Fig. 1.

Gram statining of one hemoculture (1000×). The presence of gram-positive, non-sporulating bacilli with a tendency to make short chains is consistent with the Lactobacillus rhamnosus bacteria.

(0.19MB).

One antibiogram was conducted using the E-test method, and the minimal inhibitory concentration (MIC) was interpreted based on the recommendations established by EUCAST. The strain was sensitive to penicillin (MIC 0.25μg/ml); amoxicillin–clavulanic acid (MIC 0.75μg/ml); imipenem (MIC 0.75μg/ml); and clindamycin (MIC 0.047μg/ml). Once the microbiological results were available, a course of treatment with ampicillin (2g/4h), and gentamicin (240mg/24h) was started and it went on for another six (6) weeks. The patient was interrogated in search for any predisposing factors of lactobacilli endocarditis; the patient denied having any recent dental procedures done, but confirmed the daily use of probiotic products enriched with Lactobacillus.

L. rhamnosus is a rare cause of endocarditis and it has been reported in the medical literature in 18 cases only.5 The predisposing factors documented in the development of this entity are dental procedures, periodontitis, immunosuppression, heart valve disease, and the use of probiotics.5–7 In our patient, the combination of an underlying heart condition and the use of probiotics were the two (2) factors that most likely contributed to the patient's endocarditis due to L. rhamnosus. This microorganism is able to bind itself to different components of the extracellular matrix, such as collagen and fibrinogen, which allows its colonization and survival in valve surfaces.8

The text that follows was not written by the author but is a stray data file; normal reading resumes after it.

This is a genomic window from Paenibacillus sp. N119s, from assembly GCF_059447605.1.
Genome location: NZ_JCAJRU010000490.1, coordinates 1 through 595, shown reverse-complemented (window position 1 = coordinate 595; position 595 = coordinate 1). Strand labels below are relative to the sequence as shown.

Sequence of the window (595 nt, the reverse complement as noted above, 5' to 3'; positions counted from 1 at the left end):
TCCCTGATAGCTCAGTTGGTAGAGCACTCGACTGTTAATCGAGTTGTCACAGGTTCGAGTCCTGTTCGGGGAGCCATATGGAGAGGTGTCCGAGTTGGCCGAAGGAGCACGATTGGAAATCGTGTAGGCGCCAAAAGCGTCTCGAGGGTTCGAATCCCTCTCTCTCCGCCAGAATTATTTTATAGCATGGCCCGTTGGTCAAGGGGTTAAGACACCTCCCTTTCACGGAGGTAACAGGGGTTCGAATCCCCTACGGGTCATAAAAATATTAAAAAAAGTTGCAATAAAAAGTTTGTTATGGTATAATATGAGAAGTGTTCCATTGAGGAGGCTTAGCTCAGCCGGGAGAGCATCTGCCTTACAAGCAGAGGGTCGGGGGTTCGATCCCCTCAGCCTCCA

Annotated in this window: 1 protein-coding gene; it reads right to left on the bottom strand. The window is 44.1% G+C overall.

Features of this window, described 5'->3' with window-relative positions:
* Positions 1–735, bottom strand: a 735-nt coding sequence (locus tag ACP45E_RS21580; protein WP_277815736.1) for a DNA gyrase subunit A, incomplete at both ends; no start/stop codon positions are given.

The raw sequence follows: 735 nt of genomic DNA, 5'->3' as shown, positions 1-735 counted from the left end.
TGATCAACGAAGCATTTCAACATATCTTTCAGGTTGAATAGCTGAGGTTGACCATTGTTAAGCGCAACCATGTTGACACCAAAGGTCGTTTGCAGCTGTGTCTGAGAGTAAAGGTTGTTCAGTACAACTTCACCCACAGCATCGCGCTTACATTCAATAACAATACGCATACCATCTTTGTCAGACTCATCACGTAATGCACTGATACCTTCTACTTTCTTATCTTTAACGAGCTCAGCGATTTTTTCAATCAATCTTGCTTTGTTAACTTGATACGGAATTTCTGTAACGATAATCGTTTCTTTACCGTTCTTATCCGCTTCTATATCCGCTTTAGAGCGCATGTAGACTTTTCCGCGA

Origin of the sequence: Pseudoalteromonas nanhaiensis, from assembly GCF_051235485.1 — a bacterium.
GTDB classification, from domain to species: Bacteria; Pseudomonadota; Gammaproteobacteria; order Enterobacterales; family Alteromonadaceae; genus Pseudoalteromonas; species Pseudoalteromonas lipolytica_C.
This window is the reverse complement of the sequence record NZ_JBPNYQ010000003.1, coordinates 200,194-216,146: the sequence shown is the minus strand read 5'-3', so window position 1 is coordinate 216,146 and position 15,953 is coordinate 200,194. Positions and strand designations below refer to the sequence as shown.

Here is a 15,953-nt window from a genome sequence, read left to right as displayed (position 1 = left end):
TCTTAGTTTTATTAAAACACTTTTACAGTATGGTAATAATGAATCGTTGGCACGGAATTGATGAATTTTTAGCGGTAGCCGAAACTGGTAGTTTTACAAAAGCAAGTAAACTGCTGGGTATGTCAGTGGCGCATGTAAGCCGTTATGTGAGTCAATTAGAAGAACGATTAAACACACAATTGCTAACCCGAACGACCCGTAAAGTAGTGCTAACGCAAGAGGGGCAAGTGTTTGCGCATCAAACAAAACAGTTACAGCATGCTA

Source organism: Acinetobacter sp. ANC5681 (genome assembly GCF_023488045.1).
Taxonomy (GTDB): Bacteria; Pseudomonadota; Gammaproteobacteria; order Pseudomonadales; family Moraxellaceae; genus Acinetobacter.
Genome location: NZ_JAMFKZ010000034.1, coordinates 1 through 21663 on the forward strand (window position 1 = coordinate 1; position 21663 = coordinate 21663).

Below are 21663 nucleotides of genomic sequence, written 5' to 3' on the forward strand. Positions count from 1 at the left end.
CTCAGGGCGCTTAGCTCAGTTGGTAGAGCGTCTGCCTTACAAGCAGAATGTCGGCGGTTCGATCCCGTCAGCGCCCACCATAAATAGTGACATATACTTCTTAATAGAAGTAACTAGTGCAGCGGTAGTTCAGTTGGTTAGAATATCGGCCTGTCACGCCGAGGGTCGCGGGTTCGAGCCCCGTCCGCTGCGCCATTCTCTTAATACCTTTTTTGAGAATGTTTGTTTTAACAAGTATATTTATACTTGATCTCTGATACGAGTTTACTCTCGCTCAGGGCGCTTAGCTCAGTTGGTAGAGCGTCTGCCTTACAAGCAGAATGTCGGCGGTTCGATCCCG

We should bear in mind that the L. rhamnosus bacteria may be erroneously identified using conventional methods.3 Nevertheless, the MALDI-TOF MS system allows us to conduct a quick and reliable identification of these microorganisms, which helps us minimize the need to use molecular techniques for their characterization.9 Most strains of L. rhamnosus are sensitive to penicillin and aminoglycosides. However, we may confront clinical manifestations of persistent bacteremia as it happened in our case due to the ability of this microorganism to reduce the pH of its environment through the production of lactic acid, which may complicate the way antibiotics behave.6

In sum, although it is a rare condition, lactobacillus endocarditis may occur, above all, in patients who have undergone dental procedures or have been treated with probiotics, especially if they show certain comorbidities such as immunosuppression, or structural heart disease. This is why we should not underestimate the importance of isolating it with hemocultures.

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Please cite this article as: Recio R, Chaves F, Reyes CA, Orellana MÁ. Endocarditis infecciosa por Lactobacillus rhamnosus: riesgos del consumo de probióticos en un paciente con cardiopatía estructural. Enferm Infecc Microbiol Clin. 2017;35:609–610.

Copyright © 2017. Elsevier España, S.L.U. and Sociedad Española de Enfermedades Infecciosas y Microbiología Clínica